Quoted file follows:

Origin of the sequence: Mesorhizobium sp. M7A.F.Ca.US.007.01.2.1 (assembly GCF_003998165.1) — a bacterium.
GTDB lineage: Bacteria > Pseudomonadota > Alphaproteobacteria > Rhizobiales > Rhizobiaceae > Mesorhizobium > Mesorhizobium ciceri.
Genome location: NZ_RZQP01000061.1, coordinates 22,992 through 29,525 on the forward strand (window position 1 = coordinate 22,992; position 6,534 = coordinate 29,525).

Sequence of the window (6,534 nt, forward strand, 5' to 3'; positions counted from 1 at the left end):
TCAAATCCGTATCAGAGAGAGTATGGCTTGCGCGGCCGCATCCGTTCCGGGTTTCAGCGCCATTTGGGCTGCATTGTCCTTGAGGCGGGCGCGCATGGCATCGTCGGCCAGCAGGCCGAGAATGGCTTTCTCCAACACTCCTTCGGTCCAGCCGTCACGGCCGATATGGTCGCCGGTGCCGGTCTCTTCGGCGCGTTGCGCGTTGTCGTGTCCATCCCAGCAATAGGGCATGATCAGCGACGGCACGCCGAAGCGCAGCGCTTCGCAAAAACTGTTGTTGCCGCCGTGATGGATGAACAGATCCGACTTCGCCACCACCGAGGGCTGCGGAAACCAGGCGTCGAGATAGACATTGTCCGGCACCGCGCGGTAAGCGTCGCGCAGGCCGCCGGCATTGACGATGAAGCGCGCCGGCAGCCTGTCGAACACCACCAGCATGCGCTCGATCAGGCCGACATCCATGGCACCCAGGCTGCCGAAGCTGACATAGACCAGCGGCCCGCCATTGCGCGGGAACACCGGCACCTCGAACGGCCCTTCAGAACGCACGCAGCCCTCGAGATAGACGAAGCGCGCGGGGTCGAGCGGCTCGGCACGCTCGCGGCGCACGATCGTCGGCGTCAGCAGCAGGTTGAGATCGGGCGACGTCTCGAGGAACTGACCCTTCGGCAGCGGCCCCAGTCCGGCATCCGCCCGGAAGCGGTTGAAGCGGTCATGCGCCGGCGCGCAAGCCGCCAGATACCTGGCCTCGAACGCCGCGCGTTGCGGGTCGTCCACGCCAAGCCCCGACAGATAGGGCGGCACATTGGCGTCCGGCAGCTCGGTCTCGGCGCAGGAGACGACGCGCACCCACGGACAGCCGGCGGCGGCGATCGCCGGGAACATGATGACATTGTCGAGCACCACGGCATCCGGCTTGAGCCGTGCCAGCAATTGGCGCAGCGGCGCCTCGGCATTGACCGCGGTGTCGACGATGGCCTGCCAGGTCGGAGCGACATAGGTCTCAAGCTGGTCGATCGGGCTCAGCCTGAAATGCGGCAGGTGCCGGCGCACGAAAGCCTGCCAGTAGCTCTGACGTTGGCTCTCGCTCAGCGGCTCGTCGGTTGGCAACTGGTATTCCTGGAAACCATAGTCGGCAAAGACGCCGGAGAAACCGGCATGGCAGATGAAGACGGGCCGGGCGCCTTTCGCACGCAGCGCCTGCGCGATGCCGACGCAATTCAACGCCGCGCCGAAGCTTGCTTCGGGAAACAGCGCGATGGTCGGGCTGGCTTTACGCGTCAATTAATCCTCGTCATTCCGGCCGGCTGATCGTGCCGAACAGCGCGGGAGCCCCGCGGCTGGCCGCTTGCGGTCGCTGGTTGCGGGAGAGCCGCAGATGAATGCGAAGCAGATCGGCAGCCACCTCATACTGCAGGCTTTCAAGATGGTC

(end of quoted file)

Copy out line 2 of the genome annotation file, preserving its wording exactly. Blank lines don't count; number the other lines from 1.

GTDB lineage: Bacteria > Pseudomonadota > Alphaproteobacteria > Rhizobiales > Rhizobiaceae > Mesorhizobium > Mesorhizobium ciceri.